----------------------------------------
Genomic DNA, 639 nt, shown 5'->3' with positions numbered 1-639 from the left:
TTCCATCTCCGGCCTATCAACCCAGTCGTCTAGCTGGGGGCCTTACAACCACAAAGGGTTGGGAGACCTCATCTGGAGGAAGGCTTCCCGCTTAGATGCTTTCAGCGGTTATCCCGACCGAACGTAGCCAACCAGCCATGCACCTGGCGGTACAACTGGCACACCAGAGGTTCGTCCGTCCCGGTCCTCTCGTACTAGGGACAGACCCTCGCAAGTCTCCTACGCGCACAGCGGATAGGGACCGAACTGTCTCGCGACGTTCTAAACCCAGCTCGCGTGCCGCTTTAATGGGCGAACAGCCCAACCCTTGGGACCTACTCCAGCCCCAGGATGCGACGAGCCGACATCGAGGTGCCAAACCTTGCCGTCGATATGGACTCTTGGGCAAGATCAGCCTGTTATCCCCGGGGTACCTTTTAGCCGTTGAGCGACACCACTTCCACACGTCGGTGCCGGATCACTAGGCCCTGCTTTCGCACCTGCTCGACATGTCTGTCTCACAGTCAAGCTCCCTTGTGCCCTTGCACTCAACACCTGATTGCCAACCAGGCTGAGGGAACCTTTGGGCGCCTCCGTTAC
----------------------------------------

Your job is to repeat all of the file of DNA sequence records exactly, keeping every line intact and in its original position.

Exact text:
Genomic DNA, 639 nt, shown 5'->3' with positions numbered 1-639 from the left:
TTCCATCTCCGGCCTATCAACCCAGTCGTCTAGCTGGGGGCCTTACAACCACAAAGGGTTGGGAGACCTCATCTGGAGGAAGGCTTCCCGCTTAGATGCTTTCAGCGGTTATCCCGACCGAACGTAGCCAACCAGCCATGCACCTGGCGGTACAACTGGCACACCAGAGGTTCGTCCGTCCCGGTCCTCTCGTACTAGGGACAGACCCTCGCAAGTCTCCTACGCGCACAGCGGATAGGGACCGAACTGTCTCGCGACGTTCTAAACCCAGCTCGCGTGCCGCTTTAATGGGCGAACAGCCCAACCCTTGGGACCTACTCCAGCCCCAGGATGCGACGAGCCGACATCGAGGTGCCAAACCTTGCCGTCGATATGGACTCTTGGGCAAGATCAGCCTGTTATCCCCGGGGTACCTTTTAGCCGTTGAGCGACACCACTTCCACACGTCGGTGCCGGATCACTAGGCCCTGCTTTCGCACCTGCTCGACATGTCTGTCTCACAGTCAAGCTCCCTTGTGCCCTTGCACTCAACACCTGATTGCCAACCAGGCTGAGGGAACCTTTGGGCGCCTCCGTTAC